The United States military hopes to have Haiti's main port open again in the next few days, to receive emergency relief supplies for earthquake survivors.
The Port-au-Prince dock was badly damaged by a magnitude 7.0 earthquake on 12 January.
US media reportmore than 2200 US Marines arrived off the coast of Haiti on Monday aboard the amphibious ship USS Bataan. They are equipped with heavy lifting and earth-moving equipment, a dozen helicopters and medical support facilities.
The airport in Port-au-Prince is heavily congested, resulting in delays in distribution of relief supplies.
The BBC reports several agencies have complained about not being able to get aid through the airport.
The head of the US operation at the airport, Colonel Buck Elton, said on Sunday there had been 600 take-offs and landings since the United States took control on Wednesday. Fifty flights had been diverted.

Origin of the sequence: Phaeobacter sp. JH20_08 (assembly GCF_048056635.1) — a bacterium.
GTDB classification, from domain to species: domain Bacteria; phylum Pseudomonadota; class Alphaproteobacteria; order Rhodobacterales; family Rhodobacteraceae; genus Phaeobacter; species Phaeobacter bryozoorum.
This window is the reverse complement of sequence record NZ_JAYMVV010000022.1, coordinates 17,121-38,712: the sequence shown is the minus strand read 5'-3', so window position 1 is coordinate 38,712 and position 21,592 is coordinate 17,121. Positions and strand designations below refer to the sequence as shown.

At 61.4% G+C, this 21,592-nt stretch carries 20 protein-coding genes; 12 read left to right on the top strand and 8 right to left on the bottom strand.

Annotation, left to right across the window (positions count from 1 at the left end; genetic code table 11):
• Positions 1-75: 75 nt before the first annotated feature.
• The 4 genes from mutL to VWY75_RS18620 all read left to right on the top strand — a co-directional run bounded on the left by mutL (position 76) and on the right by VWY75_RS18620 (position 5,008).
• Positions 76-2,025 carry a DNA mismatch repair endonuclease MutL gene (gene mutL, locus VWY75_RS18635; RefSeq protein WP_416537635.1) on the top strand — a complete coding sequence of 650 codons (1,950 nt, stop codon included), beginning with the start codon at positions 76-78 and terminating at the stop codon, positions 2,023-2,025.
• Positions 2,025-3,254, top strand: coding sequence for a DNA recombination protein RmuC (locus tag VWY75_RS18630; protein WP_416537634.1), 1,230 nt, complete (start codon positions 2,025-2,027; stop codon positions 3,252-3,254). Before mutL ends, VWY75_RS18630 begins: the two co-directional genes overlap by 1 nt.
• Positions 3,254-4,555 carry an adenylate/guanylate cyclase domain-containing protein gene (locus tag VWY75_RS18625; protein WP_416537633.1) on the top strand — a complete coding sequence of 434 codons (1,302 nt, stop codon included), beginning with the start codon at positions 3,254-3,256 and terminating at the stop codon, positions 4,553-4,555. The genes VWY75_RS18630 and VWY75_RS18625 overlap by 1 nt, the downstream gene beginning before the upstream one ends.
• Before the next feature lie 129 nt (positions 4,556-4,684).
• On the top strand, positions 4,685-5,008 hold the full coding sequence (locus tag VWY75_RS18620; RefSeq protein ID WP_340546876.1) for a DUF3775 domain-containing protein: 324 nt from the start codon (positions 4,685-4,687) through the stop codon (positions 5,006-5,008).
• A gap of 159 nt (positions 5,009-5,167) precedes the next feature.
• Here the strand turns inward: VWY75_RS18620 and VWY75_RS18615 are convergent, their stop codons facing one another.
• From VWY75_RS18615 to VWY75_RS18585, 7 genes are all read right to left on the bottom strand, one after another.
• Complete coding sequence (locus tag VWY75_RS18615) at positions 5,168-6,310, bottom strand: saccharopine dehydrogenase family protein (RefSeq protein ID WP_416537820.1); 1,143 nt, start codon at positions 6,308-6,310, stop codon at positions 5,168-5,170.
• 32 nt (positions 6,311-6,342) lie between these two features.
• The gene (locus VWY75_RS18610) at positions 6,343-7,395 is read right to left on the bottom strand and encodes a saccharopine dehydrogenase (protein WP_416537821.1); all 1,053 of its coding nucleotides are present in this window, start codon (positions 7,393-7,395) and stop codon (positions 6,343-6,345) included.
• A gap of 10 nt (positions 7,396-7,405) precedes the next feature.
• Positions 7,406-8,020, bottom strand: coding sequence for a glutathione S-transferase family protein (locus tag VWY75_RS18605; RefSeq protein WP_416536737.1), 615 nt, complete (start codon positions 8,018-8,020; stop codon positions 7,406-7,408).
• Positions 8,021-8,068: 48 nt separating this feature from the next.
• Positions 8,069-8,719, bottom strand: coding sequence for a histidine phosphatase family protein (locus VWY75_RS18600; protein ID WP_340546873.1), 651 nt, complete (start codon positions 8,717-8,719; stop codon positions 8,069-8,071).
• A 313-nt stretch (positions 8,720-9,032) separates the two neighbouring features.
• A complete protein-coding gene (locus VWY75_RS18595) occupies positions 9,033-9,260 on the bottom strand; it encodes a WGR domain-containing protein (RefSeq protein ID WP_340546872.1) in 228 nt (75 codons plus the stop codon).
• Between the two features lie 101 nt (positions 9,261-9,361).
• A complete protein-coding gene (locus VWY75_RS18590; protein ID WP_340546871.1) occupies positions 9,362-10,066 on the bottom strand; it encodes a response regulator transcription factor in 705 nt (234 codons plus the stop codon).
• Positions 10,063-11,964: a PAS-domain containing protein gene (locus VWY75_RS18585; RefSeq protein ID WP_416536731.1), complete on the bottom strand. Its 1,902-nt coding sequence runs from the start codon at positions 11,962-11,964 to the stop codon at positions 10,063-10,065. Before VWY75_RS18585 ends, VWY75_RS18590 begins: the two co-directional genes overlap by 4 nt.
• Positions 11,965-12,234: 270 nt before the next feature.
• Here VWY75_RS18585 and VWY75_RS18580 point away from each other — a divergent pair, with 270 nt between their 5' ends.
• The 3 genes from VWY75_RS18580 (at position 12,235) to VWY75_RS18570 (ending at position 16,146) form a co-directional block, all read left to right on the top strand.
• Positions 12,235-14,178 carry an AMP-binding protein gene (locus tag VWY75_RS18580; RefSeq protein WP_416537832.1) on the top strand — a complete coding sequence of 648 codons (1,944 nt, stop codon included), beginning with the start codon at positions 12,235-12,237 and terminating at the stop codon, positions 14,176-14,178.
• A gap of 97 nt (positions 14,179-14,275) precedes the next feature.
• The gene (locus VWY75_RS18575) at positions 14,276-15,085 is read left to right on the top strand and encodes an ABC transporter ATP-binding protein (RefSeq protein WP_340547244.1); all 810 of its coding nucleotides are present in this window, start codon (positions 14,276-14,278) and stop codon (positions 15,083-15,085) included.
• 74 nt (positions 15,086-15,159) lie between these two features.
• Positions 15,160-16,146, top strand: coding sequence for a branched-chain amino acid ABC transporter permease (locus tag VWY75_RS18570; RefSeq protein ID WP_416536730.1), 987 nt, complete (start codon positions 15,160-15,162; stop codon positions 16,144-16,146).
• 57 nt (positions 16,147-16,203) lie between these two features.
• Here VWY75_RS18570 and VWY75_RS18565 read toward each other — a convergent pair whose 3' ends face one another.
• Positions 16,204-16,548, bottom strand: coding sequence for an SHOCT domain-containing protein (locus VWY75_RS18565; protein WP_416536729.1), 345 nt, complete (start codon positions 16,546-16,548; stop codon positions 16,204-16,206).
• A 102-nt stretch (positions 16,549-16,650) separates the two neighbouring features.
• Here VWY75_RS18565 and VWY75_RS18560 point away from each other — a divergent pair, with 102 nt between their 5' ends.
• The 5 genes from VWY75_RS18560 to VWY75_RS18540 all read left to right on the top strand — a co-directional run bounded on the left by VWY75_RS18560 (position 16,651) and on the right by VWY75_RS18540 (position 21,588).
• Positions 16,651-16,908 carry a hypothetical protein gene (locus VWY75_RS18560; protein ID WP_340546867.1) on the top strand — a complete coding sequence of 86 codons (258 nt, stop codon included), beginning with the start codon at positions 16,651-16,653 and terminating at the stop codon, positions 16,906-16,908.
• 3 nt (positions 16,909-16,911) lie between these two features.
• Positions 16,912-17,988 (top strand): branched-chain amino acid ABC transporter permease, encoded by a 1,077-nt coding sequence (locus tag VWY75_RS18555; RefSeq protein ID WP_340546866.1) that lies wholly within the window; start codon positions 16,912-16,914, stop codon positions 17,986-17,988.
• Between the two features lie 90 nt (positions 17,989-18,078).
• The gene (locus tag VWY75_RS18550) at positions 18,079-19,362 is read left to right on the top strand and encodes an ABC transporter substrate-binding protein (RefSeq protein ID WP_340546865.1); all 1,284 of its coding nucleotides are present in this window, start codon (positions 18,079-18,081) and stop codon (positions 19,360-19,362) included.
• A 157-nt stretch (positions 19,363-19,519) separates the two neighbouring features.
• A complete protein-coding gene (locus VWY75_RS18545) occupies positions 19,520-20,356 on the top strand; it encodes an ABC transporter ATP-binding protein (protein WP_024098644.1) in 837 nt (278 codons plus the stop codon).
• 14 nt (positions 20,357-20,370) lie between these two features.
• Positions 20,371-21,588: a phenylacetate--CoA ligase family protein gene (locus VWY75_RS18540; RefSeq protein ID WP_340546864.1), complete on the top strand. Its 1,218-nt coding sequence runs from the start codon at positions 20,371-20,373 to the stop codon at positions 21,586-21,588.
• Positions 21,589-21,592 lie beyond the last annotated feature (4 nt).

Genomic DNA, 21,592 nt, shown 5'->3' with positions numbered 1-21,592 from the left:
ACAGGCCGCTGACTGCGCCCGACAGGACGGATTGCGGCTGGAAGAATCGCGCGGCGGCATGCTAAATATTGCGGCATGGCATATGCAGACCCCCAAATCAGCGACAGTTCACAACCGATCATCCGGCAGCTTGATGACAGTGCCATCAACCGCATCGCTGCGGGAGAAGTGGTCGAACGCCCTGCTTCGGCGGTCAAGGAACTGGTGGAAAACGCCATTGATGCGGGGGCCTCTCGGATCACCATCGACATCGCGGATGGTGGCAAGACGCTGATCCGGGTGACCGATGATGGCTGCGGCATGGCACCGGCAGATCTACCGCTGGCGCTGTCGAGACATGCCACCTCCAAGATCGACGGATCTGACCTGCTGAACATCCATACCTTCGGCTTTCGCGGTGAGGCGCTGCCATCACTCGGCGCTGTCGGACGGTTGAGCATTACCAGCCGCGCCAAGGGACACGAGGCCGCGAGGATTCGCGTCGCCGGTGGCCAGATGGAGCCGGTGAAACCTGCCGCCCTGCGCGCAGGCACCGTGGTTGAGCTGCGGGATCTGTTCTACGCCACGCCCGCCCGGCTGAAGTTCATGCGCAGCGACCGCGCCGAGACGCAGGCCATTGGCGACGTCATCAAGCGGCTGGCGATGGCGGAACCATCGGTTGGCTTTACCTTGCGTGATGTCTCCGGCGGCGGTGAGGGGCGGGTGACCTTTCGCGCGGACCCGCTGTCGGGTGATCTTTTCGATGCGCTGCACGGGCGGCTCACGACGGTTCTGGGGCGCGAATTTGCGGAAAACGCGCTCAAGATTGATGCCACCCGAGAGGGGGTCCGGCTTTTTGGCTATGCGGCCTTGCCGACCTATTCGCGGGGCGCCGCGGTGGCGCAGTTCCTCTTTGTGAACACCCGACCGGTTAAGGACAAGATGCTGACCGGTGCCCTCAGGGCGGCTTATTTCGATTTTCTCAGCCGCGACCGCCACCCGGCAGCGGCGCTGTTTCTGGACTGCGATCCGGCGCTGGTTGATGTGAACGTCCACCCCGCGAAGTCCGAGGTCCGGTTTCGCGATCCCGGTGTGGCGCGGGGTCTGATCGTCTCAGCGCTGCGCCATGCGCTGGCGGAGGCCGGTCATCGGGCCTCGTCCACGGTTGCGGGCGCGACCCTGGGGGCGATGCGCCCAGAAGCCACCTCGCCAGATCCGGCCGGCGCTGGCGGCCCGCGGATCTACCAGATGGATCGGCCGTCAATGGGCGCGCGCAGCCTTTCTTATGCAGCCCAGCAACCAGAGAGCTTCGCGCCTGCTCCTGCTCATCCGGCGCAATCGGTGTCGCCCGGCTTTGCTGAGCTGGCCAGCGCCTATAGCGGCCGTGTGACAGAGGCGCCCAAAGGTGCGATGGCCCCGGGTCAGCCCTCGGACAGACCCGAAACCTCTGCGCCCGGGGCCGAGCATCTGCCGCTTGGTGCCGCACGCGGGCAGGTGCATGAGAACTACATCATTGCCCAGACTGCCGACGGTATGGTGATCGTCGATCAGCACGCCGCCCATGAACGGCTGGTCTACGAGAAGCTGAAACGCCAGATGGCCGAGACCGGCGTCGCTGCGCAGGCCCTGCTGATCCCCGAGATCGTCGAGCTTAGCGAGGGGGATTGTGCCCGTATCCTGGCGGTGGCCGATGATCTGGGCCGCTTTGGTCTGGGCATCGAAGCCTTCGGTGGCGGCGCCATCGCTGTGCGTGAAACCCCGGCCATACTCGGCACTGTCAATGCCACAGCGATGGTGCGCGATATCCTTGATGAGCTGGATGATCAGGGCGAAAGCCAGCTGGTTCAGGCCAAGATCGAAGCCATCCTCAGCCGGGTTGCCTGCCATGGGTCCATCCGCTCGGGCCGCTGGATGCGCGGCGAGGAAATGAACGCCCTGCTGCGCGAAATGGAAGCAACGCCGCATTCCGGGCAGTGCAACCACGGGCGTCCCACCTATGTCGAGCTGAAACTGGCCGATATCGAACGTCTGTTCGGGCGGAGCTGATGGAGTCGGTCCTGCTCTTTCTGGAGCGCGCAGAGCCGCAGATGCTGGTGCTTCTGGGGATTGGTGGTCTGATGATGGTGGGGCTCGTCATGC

He said about 60% of the flights coming in were civilian and 40% military.
US troops also said they had set up their first foothold outside the airport to deliver aid carried in by helicopters.
Many roads are still blocked by corpses and debris, hampering the delivery of fuel and other supplies.
Talks on road corridor
The UN says the Haitian and Dominican Republic governments are planning an alternative 130km road corridor to deliver relief from the southern Dominican town of Barahona.
The UN says it expects to resolve problems with bringing in fuel from the Dominican Republic in the next day or two.
Acute fuel shortages in Haiti could have serious implications: without sufficient fuel, the aid operation will come to a halt.